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From Chris Anderson <jch...@apache.org>
Subject Re: Would there be a problem with storing documents with this structure?
Date Mon, 31 Aug 2009 21:39:04 GMT
On Mon, Aug 31, 2009 at 12:57 PM, Dale Ragan<dale.ragan@sinesignal.com> wrote:
> Jesse Hallett wrote:
>>
>> On Sun, Aug 30, 2009 at 5:21 PM, Chris Anderson<jchris@apache.org>  wrote:
>>
>>>
>>> On Sun, Aug 30, 2009 at 5:10 PM, Tom Sante<tom.sante@gmail.com>  wrote:
>>>
>>>>
>>>> On Sun, Aug 30, 19:11, Dale Ragan wrote:
>>>>
>>>>>>>
>>>>>>> Basically I have a document, with an id, rev, type, and Content
>>>>>>> keys.  The Content key
>>>>>>> holds the serialized object that is to be stored for it's value.
>>>>>>> Are there any pitfalls
>>>>>>> with this design?  I have attached a sample below:
>>>>>>>
>>>>>>
>>>>>> I should say I'm in no way an expert, I'm starting to wrap my head
>>>>>> around document modelling myself. I've been reading up on couchdb
>>>>>> a couple of days now and find it really interesting.
>>>>>>
>>>>>> Anyway, on to your document. First, why duplicate the manager id?
>>>>>> Isn't there a risk of them getting out of sync?
>>>>>>
>>>>>
>>>>> There is no chance that the Id's will get out of sync. I handle
>>>>> generating the Id's when the object is persisted for the first time.
>>>>>
>>>>>>
>>>>>> I think you will run into many conflicts if subordinates are
>>>>>> updated independently. Each subordinate has an id, is there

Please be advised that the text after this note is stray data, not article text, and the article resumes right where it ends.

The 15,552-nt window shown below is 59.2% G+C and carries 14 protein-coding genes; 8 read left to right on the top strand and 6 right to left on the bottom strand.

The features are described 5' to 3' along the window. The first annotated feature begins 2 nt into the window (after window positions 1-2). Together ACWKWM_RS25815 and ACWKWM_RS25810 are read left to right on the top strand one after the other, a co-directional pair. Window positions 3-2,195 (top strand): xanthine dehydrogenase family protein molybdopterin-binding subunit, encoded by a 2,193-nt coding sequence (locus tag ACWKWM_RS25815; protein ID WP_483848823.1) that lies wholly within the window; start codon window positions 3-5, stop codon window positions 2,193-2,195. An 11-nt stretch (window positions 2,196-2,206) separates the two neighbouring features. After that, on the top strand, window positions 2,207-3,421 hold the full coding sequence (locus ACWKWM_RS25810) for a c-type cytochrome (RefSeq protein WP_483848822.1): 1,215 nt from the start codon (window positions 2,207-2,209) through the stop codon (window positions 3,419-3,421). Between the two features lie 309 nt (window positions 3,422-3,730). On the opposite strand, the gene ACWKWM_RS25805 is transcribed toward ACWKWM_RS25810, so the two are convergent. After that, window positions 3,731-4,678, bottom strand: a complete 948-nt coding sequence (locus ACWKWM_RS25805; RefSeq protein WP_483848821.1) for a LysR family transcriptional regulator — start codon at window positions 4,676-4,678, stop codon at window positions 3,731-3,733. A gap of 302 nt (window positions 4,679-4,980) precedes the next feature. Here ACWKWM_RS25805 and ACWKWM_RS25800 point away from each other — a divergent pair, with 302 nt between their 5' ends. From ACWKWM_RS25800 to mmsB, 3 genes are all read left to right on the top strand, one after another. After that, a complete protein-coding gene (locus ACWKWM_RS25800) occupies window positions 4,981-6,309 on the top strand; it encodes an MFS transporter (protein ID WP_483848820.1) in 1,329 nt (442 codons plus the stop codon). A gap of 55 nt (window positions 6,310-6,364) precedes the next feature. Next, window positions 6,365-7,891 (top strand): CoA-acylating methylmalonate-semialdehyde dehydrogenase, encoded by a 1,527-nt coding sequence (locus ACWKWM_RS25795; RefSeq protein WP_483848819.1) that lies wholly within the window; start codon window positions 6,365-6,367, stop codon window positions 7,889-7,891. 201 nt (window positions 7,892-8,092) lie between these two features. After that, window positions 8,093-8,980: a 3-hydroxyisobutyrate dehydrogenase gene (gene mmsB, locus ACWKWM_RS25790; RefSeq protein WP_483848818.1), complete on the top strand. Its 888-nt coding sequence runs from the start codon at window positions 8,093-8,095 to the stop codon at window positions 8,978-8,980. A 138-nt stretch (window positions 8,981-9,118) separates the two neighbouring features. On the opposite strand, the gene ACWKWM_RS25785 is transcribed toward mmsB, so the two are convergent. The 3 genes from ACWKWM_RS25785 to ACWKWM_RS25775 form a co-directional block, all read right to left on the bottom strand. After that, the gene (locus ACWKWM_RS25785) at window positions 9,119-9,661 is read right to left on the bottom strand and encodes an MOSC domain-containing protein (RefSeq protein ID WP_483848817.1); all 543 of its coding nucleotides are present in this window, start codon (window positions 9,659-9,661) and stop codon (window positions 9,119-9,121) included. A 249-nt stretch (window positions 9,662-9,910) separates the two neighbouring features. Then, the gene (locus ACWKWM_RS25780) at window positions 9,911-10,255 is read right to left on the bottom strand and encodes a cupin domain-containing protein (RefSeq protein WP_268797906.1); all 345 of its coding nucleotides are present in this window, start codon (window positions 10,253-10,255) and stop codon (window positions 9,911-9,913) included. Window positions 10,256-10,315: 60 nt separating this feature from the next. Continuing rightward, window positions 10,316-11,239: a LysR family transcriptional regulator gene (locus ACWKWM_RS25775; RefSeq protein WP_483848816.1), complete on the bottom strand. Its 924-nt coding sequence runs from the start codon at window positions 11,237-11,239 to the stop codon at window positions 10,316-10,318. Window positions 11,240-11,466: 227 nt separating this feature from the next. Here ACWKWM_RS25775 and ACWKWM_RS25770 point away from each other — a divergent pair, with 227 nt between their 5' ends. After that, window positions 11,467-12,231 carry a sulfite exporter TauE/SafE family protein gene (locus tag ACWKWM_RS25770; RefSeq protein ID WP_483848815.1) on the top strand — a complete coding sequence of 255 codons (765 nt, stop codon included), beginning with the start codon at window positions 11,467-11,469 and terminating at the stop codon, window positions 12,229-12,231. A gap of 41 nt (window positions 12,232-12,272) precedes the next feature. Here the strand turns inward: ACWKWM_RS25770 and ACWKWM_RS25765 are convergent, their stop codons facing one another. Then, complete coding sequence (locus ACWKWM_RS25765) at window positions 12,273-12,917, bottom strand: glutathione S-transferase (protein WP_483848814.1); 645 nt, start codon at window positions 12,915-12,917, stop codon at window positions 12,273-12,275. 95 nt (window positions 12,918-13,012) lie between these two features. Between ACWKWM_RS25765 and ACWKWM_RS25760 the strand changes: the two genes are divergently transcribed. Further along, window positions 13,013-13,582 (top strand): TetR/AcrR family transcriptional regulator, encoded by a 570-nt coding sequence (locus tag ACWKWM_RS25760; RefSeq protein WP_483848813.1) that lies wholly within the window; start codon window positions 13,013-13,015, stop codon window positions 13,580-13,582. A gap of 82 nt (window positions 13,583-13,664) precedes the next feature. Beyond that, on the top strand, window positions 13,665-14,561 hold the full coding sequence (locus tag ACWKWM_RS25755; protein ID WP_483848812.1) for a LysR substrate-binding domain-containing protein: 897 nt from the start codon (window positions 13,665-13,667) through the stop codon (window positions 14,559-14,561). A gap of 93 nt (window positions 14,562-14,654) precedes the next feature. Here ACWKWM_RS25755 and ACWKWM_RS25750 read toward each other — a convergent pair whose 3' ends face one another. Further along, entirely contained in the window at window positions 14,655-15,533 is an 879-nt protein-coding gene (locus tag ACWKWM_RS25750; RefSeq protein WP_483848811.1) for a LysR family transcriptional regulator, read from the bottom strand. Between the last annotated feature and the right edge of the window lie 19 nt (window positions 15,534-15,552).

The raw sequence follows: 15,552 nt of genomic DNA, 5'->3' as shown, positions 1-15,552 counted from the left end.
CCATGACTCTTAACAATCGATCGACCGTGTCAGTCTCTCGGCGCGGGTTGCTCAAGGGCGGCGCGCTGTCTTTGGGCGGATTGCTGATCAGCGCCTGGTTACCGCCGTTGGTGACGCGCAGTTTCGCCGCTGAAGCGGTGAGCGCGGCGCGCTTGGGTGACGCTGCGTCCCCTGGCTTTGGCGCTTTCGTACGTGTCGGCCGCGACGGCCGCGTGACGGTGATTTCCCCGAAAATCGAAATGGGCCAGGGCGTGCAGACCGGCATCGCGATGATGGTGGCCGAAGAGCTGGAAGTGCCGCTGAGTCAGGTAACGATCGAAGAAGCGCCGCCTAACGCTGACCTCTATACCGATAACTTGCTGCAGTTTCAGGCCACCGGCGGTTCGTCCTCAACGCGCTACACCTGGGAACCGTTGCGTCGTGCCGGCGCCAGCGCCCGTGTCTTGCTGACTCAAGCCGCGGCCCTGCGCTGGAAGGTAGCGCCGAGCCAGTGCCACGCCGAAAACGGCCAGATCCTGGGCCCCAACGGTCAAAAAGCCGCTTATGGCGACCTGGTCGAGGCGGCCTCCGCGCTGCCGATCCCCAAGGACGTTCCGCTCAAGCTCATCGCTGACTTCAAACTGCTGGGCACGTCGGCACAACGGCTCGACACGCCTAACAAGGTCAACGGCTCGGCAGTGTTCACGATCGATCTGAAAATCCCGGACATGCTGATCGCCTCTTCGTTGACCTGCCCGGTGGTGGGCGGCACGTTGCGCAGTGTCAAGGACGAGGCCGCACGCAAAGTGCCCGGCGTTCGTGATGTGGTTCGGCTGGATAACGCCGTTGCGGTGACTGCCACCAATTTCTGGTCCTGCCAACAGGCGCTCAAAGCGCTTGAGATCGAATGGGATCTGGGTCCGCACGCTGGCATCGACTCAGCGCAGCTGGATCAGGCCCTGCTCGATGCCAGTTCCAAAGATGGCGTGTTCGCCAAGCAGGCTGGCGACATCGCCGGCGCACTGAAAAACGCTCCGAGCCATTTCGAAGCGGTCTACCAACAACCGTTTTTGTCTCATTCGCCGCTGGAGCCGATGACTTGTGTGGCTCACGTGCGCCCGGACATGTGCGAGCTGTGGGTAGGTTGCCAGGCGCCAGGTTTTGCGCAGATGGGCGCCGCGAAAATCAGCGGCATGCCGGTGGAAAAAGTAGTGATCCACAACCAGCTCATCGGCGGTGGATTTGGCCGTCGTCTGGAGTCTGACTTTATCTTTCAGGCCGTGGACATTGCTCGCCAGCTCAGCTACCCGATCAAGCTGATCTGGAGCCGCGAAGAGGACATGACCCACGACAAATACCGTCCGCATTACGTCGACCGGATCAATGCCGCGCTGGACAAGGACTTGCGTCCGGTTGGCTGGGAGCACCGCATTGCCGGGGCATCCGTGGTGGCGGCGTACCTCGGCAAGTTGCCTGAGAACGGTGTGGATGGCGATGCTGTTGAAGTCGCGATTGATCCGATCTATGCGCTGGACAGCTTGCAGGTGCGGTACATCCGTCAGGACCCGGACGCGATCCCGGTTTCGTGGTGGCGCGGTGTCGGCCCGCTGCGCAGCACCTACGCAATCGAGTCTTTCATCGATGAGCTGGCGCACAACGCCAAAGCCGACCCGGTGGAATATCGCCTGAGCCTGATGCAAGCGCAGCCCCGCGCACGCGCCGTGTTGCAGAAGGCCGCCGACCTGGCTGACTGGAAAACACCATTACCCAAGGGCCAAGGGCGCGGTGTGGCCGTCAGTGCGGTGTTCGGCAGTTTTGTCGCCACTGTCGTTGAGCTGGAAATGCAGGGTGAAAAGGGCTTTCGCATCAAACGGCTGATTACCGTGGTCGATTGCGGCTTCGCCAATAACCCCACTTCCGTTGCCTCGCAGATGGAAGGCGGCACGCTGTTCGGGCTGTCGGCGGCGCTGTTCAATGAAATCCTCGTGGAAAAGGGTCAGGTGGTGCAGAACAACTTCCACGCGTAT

>>>>>> another document with more information about subordinates? In that
>>>>>> case, why not have all information in there and connect them with
>>>>>> a managerId attribute instead?
>>>>>>
>>>>>
>>>>> This is just an example object that I modeled up for the post.
>>>>> Subordinates in this case are updated another way.  They are just
>>>>> referenced by the Manager object.  Basically, a one-to-many
>>>>> relationship.  If you wanted to update one, you would use a document
>>>>> that wrapped the Worker object.  Is it better to normalize the data
>>>>> even in CouchDB?
>>>>>
>>>>> I am new to CouchDB also.  I am trying to abstract any need for a
>>>>> domain model needing to know about CouchDB's terms, like Rev.  I am
>>>>> writing an API in a statically typed language and I am experimenting
>>>>> with the best way to store the object that is given to my API.  This
>>>>> design helps and is one of the few I have come up with.
>>>>>
>>
>> Putting serialized data inside a 'Content' attribute is a good way to
>> go.  I have seen the same pattern recommended elsewhere.  It lets you
>> serialize arbitrary data without having collisions with metadata;
>> specifically the '_id', '_rev', and 'type' attributes.  And map
>> functions can pull any indexable data out of nested attributes, so I
>> don't think this approach has any particular performance implications.
>>
>
> Thanks, I think I might settle on this approach then, unless there's
> objections,  like if there would be
> problems with validation?
>

No objections here. The only reason I can think of not to keep data in
an application-specific nested subfield is the slight added complexity
of having to reference it in all your application code. This
complexity may be more than worth the tradeoff if collisions with
other top-level field names is at all a potential source of trouble.

>>
>>>>>>>
>>>>>>> {